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Effects of mechanical injuries on leafy greens in relation to proliferation of Escherichia coli O157:H7 Danyelle Osorio 1, Daniel Labuz 1, Sofia Windstam.

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Presentation on theme: "Effects of mechanical injuries on leafy greens in relation to proliferation of Escherichia coli O157:H7 Danyelle Osorio 1, Daniel Labuz 1, Sofia Windstam."— Presentation transcript:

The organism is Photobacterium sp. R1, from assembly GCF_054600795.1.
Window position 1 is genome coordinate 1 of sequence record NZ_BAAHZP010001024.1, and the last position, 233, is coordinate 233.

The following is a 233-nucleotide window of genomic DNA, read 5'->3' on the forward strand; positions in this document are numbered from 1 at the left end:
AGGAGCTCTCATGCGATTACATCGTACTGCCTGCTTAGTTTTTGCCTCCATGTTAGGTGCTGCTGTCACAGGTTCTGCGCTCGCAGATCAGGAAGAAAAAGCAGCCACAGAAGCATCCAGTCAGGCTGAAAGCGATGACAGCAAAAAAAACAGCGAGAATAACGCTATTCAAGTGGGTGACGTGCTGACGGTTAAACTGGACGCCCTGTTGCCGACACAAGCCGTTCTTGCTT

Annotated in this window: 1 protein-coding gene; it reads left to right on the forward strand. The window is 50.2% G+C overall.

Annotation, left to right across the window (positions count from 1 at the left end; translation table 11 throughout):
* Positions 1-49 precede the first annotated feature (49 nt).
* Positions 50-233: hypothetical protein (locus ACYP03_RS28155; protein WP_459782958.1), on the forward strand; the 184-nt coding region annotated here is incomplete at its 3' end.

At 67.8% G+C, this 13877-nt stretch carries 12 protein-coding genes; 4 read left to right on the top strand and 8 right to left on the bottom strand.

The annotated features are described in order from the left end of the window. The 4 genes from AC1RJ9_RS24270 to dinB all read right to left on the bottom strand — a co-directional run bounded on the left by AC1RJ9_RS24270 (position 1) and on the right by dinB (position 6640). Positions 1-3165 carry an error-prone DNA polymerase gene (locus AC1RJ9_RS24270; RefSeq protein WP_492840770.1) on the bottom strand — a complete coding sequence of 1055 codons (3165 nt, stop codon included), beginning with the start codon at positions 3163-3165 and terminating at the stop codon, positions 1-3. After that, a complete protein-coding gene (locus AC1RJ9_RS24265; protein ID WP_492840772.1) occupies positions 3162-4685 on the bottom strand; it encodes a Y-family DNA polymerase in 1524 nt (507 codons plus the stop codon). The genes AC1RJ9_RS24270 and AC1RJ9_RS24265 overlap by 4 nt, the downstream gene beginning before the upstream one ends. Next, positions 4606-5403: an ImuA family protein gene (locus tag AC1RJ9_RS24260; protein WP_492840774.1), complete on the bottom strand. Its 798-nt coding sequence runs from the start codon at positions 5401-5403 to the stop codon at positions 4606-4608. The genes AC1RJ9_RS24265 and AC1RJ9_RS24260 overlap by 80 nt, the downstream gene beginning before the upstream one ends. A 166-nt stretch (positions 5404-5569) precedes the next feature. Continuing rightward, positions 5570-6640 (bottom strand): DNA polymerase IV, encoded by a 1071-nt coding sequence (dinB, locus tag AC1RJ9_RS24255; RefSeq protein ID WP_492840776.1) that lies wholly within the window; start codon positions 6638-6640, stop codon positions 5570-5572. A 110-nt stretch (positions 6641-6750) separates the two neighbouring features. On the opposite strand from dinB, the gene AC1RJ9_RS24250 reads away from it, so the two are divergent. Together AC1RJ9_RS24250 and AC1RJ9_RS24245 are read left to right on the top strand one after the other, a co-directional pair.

1 Effects of mechanical injuries on leafy greens in relation to proliferation of Escherichia coli O157:H7 Danyelle Osorio 1, Daniel Labuz 1, Sofia Windstam 1, Beatrix Alsanius 2 1 Department of Biological Sciences, SUNY Oswego, Oswego, NY, USA 2 Department of Horticulture, Swedish University of Agricultural Sciences, Alnarp, Sweden Introduction: Recently, there has been a rising concern over the ability of enteric bacteria, such as Escherichia coli O157:H7 (E.coli), to survive on the surface of produce because of the increased global concern with food safety (Aruscavage et al, 2006). Enteric pathogens only appear on the phyllosphere (plant leaf surface) after plants have been contaminated by their environment (Aruscavage et al, 2006, Franz and van Bruggen, 2008) and their persistence is still under evaluation. In that time, Aruscavage et al. (2008) and Brandl (2008), both found an increase in growth of E.coli when plant leaves are mechanically damaged. The purpose of this experiment was to assess under which sugar conditions promoted the most growth of E.coli, intact vs. mechanically damaged, on the leaves of spinach, arugula, and red chard through the use of cell counts. Methods: Results: Conclusions: Romaine: In the end, there were two replicate assays that both had a significant increase of the growth of E.coli on both intact and bruised leaves over a 24 hour period. The second replicate assay appeared to have a greater growth of bacteria, but this may have been due to the size of the leaves being greater in the second assay. The mature romaine leaves also had significant increases over 24 hours over all treatments. Red Chard: There were three replicated assays done, where in the second assay, in both treatments, there was a significant increase over 24 hours and in the third there was no significant increase of growth on the intact leaves, but there was on the bruised leaves. There was less growth on the third assay compared to the second, which also may have been because of the size of the leaves that were used. References: Aruscavage, D., Lee, K., Miller, S., and Lejeune, J.T. (2006) Interaction affecting the proliferation and control of human pathogens on edible plants. Journal of Food Science. 71, Aruscavage, D., Miller, S. A., Lewis Ivey, M. L., Lee, K., and LeJeune, J.. (2008) Survival and dissemination of Escherichia coli O157:H7 on physically and biologically damaged lettuce plants. Journal of Food Protection. 71, Brandl, M.T. (2008) Plant lesions promote the rapid multiplication of Escherichia coliO157:H7 on postharvest lettuce. Applied and Environmental Microbiology. 74, Franz, E., and van Bruggen, A. H.C.(2008) Ecology of E.coliO157:H7 and Salmonella enterica in the primary vegetable production chain. Critical Reviews in Microbiology. 34, Images taken by Osorio, D. Harvested baby leaves (Red Chard (Beta vulgaris var. vulgaris) and Romaine (Lactuca sativa var. longifolia cv. Ovired) were submerged in solutions of 10 5 cfu × ml -1 E.coli or 0.085% NaCl and left intact or mechanically injured using tweezers. Leaves were incubated at 28˚C for 2,4, and 24 hrs at which point leaves were transferred to 40 ml of 0.1 M Tris in 50 ml tubes. Leaves were sonicated at 20˚C for 7 minutes, then vortexed for 20 s before serially diluting suspensions and plating dilutions in duplicate onto Luria Bertani agar amended with 100 µg × ml -1 ampicillin and 0.2% arabinose. Plates were incubated at 37˚C overnight before enumerating colonies. Table 3. E. coli O157:H7 on minimally processed mature romaine leaves after incubation at 28˚C for up to 24 hrs post inoculation (hpi). Each data point is the mean of three replicates and the number in parenthesis is the standard error (S.E.). Different letters following the mean and S.E. denote that treatments were significantly different at the level of p=0.05. a Control leaves were submerged in 0.085% NaCl b Nd = Not detected Table 2. E. coli O157:H7 on bruised baby romaine leaves after incubation at 28˚C for up to 24 hrs post inoculation (hpi). Each data point is the mean of three replicates and the number in parenthesis is the standard error (S.E.). Different letters following the mean and S.E. denote that treatments were significantly different at the level of p=0.05. Table 1. E. coli O157:H7 on bruised baby red chard leaves after incubation at 28˚C for up to 24 hrs post inoculation (hpi). Each data point is the mean of three replicates and the number in parenthesis is the standard error (S.E.). Different letters following the mean and S.E. denote that treatments were significantly different at the level of p=0.05. a Control leaves were submerged in 0.085% NaCl b Nd = Not detected Image 1. Daniel Labuz harvesting the first leaves of Red Chard plants. Image 2. 0hr time point plates of E.coli collected from bruised spinach leaves. The sample was plated through the use of a spiral plater. E. coli O157:H7 (log cfu × g -1 leaf) InoculationTime (hpi)IntactBruised Control a 0Nd b Nd Nd E. coli05.58 (0.05)ab5.42 (0.05)a (0.04)a5.00 (0.09)a (0.09)ab5.31 (0.17)ab (0.21)b6.40 (0.18)b E. coli O157:H7 (log cfu × g -1 leaf) Time (hpi)IntactBruisedCutShredded (0.03)a4.65 (0.05)a5.47 (0.24)ab5.09 (0.06)a (0.03)a4.76 (0.09)ab4.92 (0.04)a4.97 (0.05)a (0.09)ab5.00 (0.01)b5.40 (0.16)a5.48 (0.08)b (0.08)b5.53 (0.21)a5.71 (0.12)b6.37 (0.12)c E. coli O157:H7 (log cfu × g -1 leaf) InoculationTime (hpi)IntactBruised Control a 0Nd b Nd (0.23)4.78 (0.29) E. coli05.34 (0.05)a5.39(0.13)a (0.07)ab5.24(0.09)a (0.11)ab5.19(0.19)a (0.32)b7.11(0.14)b